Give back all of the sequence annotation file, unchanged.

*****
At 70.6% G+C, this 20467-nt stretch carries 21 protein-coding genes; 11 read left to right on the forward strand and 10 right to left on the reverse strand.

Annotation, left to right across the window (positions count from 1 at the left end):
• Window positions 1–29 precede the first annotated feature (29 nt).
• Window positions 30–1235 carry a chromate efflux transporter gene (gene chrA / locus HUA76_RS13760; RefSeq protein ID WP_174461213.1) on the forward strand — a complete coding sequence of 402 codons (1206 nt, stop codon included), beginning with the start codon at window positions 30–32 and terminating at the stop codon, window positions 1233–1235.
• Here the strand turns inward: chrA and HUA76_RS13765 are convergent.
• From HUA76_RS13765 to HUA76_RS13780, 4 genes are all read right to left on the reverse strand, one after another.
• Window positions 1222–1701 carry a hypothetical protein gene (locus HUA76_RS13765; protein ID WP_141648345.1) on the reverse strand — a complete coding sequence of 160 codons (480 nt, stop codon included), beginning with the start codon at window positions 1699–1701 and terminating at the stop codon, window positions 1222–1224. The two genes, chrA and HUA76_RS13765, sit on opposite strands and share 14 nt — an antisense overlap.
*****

At 70.6% G+C, this 20467-nt stretch carries 21 protein-coding genes; 11 read left to right on the forward strand and 10 right to left on the reverse strand.

Annotation, left to right across the window (positions count from 1 at the left end):
• Window positions 1–29 precede the first annotated feature (29 nt).
• Window positions 30–1235 carry a chromate efflux transporter gene (gene chrA / locus HUA76_RS13760; RefSeq protein ID WP_174461213.1) on the forward strand — a complete coding sequence of 402 codons (1206 nt, stop codon included), beginning with the start codon at window positions 30–32 and terminating at the stop codon, window positions 1233–1235.
• Here the strand turns inward: chrA and HUA76_RS13765 are convergent.
• From HUA76_RS13765 to HUA76_RS13780, 4 genes are all read right to left on the reverse strand, one after another.
• Window positions 1222–1701 carry a hypothetical protein gene (locus HUA76_RS13765; protein ID WP_141648345.1) on the reverse strand — a complete coding sequence of 160 codons (480 nt, stop codon included), beginning with the start codon at window positions 1699–1701 and terminating at the stop codon, window positions 1222–1224. The two genes, chrA and HUA76_RS13765, sit on opposite strands and share 14 nt — an antisense overlap.